In relaxation we’ll meet anu loma viloma kriya – here we work with prana on the in-breath and apana on the out-breath. This is a superb way to balance the energy of the in-coming and the out-going, and has sometimes been described as the worry-absorbing exercise.

Don’t forget to use a tongue-scraper every morning, first thing!

OM Shanti Shanti Shanti

And Yoga asked

And Yoga asked:

“Why is it that people practise their yoga, attend the classes, understand the principles, yet they flee in the opposite direction the moment that a challenge occurs? I notice this particularly in reference to health problems.”

Susie had been practising and teaching yoga for so long that yoga had become an entity in her life. She caught herself saying, “Yoga tells us” or “Yoga teaches us” in class, just as though Yoga was (and is) indeed a person, a best friend, a guide, the oracle…

This is an excerpt from ‘Yoga Poses Questions’. This yoga novel is available from Amazon at £7.99 or on Kindle at £2.99. Enjoy some healthy reading!

‘Home from OM – the last yoga retreat’

My latest book is now available on Amazon! It’s a novel way to navigate the ageing process, and uses story to spread the teachings of yoga.

Buy your copy of ‘Home from OM – the last yoga retreat’ now! They’re selling fast…

Click on the cover to purchase.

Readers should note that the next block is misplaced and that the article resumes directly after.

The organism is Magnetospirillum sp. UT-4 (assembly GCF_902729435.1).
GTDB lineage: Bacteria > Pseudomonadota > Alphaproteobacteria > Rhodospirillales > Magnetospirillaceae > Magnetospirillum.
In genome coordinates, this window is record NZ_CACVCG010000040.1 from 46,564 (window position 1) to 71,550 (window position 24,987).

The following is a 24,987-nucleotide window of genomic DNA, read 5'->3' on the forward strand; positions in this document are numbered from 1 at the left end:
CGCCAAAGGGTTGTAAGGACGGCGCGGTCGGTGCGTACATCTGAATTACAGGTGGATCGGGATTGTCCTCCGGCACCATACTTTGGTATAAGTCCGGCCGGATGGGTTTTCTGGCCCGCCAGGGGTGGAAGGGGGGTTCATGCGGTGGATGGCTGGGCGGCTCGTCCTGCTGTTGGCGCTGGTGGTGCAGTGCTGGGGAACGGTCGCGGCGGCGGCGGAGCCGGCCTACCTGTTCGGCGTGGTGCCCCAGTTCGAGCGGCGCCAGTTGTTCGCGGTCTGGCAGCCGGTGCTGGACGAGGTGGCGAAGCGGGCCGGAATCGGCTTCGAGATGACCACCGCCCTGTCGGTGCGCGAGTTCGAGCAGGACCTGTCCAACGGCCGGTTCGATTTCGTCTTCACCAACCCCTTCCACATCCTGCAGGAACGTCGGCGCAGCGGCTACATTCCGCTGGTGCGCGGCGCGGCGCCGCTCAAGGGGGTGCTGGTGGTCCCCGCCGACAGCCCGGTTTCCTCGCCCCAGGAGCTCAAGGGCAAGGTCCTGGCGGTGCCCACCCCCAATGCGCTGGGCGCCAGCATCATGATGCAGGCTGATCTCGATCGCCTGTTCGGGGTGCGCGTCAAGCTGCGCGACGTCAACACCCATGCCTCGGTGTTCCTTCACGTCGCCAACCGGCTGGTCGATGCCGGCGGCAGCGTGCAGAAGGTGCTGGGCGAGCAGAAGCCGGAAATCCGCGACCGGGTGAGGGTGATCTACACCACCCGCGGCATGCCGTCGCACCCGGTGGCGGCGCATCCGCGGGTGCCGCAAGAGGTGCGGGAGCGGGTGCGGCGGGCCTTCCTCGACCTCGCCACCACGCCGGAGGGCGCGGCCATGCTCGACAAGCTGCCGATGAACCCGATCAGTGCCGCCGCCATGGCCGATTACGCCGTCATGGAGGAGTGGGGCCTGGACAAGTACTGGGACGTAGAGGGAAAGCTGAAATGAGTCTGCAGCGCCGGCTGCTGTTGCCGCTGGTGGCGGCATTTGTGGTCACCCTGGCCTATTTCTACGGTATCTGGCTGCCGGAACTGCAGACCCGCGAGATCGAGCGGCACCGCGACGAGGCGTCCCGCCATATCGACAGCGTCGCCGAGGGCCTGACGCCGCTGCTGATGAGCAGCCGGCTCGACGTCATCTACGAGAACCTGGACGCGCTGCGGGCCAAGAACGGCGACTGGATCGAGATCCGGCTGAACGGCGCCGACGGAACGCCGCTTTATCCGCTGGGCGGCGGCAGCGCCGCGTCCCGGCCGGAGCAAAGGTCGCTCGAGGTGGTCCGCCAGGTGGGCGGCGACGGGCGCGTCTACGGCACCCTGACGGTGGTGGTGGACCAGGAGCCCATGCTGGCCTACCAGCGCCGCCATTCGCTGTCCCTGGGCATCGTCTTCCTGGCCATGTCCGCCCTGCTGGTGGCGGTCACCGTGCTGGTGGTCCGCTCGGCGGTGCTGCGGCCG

mumyoga

‘Home from OM’ employs the ancient yoga technique of story-telling to put across spiritual teachings, the infinite wisdom. Following the progress of ten occupants of a residential home, we engage with their lives and their pasts. Can living in a yoga community bring grace and fulfillment to their last years? Could this be a way for the elderly to progress instead of diminish? Or will new challenges emerge from the experiment? Carole Kerton has been teaching yoga for forty-one years. She believes in using humour and anecdotes to facilitate learning. Whilst yoga supports all age groups, the elderly in Carole’s classes thrive on their practice.

Brahman is the friend and the refuge

Brahman is the friend and the refuge of all…

The Self is hidden in the heart of all creatures..

If the truth of these scriptures are meditated upon by a man in the highest degree devoted to God, and to his Guru as to his God, they will shine forth. They will shine forth indeed!

OM…Peace-peace-peace

Svetasvarara Upanishad.

.That brings us to the end of our study of the upanishads. When you train as a yoga teacher, you immerse yourself in three great works, ‘The Bhagavad Gita’, ‘Patanjali’s Sutras’, and ‘The Upanishads’. The ancient teachings guide our steps.

Isha upanishad to Kena upanishad

Isha upanishad completes with: ” Let my life now merge in the all-pervading life. Ashes are my body’s end. OM…O mind, remember Brahman. O mind remember thy past deeds. Remember Brahman. Remember thy past deeds.”

And Kena commences in a way to remind us again: “The power behind every activity of nature and of man is the power of Brahman. To realise this truth is to be immortal.”

Yoga is NOT a religion. Yoga is a way of life, built on truth and ethical beliefs. All the teachings lead us to an understanding of goodness, of  God, or Brahman, or the Supreme being. I refer back to Patanjali’s Eight Limbs. The second one, the Niyamas or ‘Do’s’ contains Ishwara Pranidhana – Awareness of forces greater than oneself.